A Street in Florence–the finished painting

A Street in Florence–latest version

So here it is, the recent version, which I had attempted in a different style, but despite which turned out much the same as my version of four years ago.

As a group we were trying to produce something in the style of Tom Haugamat, the illustrator. Not someone I knew but impressed with his work when I looked him up. Most of our group were working on ipads and produced some very credible if not impressive work.

Mine veered off course as my own style crept back in. I still kept the painting simpler, that is less detailed, than my norm, and I fancied started to have a cubist feel. I thought that maybe that is how cubism started to evolve. Not that I would have been clever enough to develop a major movement like cubism, but I might recognise it happening

Anyway, this is how it turned out, and others can judge, as always

The streets are deserted today in our local neighbourhood despite the warm weather. We are becoming more disciplined in our efforts to check this pandemic. I took a short walk this afternoon, which we are still allowed to do, for exercise, just one walk.

It was very eerie out there. I took some pictures for a possible painting. I don’t usually do social commentary, but maybe something as a record would be of interest one day. I have lived for nearly eighty years, and never experienced anything like this. I wonder how many people are thinking the same

There was something very like this happening in 1665, when the bubonic plague travelled from London to a village in Derbyshire called Eyam, in a bolt of cloth which had been ordered by a cloth finisher in the village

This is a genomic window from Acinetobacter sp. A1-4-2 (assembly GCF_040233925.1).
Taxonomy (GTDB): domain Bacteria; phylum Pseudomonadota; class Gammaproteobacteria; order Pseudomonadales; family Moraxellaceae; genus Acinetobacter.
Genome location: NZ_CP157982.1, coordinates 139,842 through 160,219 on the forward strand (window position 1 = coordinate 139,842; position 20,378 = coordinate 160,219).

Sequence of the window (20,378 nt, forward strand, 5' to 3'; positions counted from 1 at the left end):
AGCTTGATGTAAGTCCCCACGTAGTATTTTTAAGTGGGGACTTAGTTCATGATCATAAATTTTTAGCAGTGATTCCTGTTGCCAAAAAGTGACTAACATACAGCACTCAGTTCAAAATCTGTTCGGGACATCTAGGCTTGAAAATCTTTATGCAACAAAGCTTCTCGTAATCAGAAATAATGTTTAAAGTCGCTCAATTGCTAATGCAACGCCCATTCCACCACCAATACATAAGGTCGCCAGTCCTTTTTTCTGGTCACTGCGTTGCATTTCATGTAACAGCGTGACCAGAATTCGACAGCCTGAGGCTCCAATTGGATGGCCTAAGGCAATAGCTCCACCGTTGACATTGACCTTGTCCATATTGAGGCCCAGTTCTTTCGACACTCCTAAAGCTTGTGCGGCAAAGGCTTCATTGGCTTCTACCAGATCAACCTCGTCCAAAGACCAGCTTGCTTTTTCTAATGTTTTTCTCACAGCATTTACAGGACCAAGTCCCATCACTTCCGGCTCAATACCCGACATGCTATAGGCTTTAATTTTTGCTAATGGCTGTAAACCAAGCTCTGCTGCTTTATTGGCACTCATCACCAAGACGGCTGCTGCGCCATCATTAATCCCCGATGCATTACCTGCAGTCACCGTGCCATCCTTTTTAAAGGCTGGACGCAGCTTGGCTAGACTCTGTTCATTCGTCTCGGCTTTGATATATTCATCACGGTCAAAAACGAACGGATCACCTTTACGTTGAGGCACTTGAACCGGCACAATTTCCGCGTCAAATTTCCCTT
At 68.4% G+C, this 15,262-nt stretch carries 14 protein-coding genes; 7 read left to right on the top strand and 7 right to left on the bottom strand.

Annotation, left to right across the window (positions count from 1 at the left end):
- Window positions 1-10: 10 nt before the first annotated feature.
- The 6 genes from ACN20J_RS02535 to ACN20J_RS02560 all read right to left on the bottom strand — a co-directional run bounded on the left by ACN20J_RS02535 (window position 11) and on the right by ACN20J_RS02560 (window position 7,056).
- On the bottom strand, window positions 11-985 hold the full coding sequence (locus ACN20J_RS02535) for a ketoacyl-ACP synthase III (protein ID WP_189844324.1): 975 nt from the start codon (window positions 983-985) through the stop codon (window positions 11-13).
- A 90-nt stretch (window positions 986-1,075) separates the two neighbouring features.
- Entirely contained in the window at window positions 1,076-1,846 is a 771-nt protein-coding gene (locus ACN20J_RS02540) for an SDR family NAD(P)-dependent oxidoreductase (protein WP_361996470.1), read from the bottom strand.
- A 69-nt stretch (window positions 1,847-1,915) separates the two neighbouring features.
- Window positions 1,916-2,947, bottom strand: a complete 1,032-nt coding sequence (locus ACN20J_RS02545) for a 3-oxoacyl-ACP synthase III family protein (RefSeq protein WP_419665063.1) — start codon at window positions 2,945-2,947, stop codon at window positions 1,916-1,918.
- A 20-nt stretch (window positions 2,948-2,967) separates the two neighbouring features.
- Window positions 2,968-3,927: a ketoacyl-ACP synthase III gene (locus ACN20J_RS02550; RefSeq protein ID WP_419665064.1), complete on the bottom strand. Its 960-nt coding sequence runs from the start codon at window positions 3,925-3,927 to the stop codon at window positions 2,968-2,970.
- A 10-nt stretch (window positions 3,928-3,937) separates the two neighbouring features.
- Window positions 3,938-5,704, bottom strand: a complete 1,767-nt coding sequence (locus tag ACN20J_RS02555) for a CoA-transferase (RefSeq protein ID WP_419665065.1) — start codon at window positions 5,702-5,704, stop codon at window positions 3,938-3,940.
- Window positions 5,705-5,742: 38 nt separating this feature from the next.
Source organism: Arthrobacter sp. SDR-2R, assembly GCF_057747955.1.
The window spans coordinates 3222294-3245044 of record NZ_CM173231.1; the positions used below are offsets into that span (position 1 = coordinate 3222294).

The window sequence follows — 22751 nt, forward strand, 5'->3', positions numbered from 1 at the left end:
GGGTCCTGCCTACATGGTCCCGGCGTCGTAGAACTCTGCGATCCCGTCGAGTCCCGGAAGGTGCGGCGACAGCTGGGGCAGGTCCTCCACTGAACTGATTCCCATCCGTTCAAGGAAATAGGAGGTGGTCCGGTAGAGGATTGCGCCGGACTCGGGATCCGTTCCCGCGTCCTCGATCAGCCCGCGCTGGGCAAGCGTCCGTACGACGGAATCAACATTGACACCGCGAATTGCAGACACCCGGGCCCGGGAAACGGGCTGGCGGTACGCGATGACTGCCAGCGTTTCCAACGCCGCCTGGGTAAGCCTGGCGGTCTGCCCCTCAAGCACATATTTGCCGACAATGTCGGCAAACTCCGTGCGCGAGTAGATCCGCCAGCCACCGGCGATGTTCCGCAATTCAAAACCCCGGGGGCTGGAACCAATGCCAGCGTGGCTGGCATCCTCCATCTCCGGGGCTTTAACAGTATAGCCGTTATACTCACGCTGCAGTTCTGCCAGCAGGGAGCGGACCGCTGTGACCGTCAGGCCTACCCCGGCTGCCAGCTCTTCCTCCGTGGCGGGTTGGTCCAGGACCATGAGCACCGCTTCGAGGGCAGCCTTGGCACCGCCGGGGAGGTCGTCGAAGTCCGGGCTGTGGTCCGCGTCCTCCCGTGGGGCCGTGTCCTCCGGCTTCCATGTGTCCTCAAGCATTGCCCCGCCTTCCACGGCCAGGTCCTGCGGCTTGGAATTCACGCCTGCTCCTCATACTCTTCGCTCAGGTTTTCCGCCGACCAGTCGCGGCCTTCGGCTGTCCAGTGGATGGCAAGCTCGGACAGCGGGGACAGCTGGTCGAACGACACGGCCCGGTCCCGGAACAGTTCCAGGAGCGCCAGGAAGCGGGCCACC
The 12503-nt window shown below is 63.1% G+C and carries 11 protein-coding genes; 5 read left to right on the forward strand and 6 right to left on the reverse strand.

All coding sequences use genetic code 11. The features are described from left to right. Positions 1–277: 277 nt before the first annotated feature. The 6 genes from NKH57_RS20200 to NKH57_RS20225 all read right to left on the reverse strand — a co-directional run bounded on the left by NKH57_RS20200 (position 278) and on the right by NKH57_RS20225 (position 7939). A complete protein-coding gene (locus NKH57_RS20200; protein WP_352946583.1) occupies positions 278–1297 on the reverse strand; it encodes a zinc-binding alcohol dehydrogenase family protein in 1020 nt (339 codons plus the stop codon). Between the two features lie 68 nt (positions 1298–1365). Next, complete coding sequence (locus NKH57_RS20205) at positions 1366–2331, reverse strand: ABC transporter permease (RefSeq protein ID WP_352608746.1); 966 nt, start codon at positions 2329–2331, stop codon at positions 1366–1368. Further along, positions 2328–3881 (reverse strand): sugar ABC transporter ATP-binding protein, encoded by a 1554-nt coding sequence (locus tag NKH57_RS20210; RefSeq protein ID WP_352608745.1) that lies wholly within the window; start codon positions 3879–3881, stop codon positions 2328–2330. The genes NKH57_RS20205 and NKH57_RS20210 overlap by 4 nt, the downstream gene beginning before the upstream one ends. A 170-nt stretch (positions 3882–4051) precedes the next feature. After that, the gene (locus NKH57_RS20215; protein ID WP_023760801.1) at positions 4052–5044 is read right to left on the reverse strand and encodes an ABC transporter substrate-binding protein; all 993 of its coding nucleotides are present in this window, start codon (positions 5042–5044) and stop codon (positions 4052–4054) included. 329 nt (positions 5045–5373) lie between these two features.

When the cloth was unrolled the infection spread to the cloth finisher and he died within three days. The infection spread quickly, people died and survivors buried them, in gardens and in fields. The village elders closed the road in and out of the village, total lockdown. People left food and supplies outside of the village

Gradually the plague burned itself out. Not everyone died because they never do in an epidemic, hence this dreadful expression herd immunity. One woman, a farmer’s wife buried her husband and three sons in a field. She survived and went to live afterwards with her sister in Sheffield.

Today Eyam is known as The Plague Village and is a tourist attraction.

7 thoughts on “A Street in Florence–the finished painting

  1. Funny how you tried to paint in the style of another artists but ended up painting like yourself. Whenever I watch a tutorial on youtube or try to follow another artist’s methods, it doesn’t work out and I am just happier doing it my way!

    Liked by 1 person

  2. yes it’s like handwriting. It’s very difficult to change
    I hope your leg is mending well. I suppose if it had to happen, during lockdown is a good time, if there ever is a good time. Hospital checks must be tricky though
    Still, keep safe

    Like

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